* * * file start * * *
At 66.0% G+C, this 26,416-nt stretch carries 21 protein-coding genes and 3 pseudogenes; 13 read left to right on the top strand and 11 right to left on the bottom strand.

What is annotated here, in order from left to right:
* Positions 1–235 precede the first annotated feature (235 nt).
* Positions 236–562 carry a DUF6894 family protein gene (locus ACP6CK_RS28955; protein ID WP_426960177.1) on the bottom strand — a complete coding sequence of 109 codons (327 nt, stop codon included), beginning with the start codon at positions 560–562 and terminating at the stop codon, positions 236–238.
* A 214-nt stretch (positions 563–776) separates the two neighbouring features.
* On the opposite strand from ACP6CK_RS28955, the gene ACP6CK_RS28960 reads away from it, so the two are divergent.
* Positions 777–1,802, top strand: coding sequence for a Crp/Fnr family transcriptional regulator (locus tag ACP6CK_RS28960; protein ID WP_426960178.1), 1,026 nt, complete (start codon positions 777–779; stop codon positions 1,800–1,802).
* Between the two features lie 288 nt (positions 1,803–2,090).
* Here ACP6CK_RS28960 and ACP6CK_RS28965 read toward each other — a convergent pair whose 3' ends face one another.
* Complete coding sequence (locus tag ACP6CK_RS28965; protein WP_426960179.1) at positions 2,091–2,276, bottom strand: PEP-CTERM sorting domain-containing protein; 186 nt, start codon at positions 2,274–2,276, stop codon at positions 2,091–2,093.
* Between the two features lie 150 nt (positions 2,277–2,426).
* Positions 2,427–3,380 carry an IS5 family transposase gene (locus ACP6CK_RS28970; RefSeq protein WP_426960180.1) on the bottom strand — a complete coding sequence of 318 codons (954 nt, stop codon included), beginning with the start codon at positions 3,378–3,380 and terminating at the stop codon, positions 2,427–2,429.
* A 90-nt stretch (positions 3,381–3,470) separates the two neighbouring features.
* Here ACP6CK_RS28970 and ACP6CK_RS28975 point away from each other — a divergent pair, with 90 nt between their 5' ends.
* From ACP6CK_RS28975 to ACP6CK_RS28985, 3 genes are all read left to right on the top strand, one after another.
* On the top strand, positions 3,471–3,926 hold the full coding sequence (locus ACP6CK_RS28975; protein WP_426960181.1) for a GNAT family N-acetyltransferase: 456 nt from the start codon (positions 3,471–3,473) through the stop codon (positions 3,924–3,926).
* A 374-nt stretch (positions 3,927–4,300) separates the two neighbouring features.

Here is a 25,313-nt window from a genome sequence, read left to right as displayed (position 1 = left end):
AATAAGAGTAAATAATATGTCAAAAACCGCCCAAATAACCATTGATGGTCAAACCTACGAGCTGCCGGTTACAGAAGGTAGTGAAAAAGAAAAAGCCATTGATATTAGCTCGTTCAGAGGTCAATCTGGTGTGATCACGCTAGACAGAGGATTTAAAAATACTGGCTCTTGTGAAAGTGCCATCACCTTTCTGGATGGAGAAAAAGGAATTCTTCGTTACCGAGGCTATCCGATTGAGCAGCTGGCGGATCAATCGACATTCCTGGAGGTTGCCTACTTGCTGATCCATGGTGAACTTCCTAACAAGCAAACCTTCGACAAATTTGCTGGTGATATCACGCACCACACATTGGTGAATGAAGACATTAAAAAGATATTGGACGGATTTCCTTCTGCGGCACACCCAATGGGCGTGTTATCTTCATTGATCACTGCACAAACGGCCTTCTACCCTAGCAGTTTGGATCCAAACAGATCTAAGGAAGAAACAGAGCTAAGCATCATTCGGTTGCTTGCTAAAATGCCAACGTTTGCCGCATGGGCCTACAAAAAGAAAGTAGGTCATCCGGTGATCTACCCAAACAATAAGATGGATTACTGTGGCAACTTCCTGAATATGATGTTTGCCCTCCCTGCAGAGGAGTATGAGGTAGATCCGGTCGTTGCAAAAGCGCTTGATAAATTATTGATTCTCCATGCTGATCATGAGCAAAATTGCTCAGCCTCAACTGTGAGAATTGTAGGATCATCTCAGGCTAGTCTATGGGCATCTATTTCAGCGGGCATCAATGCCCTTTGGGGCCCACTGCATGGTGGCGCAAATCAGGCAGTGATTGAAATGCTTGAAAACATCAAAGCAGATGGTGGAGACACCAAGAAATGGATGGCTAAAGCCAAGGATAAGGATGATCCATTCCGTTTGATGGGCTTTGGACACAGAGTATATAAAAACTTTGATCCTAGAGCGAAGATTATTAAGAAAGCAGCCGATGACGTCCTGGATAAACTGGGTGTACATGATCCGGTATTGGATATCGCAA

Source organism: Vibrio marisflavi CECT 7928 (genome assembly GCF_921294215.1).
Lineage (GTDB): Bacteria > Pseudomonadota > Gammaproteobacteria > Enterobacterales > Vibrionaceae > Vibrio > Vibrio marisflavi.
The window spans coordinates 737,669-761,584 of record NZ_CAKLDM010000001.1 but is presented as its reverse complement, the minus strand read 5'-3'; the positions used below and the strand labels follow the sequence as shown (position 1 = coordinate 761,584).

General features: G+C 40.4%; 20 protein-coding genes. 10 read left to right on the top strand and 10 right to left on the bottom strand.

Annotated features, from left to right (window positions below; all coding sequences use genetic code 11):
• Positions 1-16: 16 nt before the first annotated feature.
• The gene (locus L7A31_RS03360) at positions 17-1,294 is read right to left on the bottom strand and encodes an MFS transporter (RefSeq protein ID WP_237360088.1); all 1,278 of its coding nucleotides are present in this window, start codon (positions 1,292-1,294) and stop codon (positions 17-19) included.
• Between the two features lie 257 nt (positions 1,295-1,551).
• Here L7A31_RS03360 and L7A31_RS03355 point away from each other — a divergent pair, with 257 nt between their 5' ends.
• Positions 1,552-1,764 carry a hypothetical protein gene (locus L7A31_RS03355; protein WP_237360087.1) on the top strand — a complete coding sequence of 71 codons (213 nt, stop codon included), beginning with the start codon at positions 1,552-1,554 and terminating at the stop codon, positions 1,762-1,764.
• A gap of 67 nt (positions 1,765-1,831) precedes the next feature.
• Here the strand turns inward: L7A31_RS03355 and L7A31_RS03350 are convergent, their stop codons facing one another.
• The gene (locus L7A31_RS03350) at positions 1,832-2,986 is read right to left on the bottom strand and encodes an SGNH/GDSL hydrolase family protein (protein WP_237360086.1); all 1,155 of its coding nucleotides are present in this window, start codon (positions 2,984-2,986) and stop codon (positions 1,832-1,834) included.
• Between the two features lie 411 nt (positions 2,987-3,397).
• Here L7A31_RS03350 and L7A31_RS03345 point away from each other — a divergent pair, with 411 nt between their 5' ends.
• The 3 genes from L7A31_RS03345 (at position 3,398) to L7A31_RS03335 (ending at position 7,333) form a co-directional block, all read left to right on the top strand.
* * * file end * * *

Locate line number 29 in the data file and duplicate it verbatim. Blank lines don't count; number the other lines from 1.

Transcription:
• Positions 1,552-1,764 carry a hypothetical protein gene (locus L7A31_RS03355; protein WP_237360087.1) on the top strand — a complete coding sequence of 71 codons (213 nt, stop codon included), beginning with the start codon at positions 1,552-1,554 and terminating at the stop codon, positions 1,762-1,764.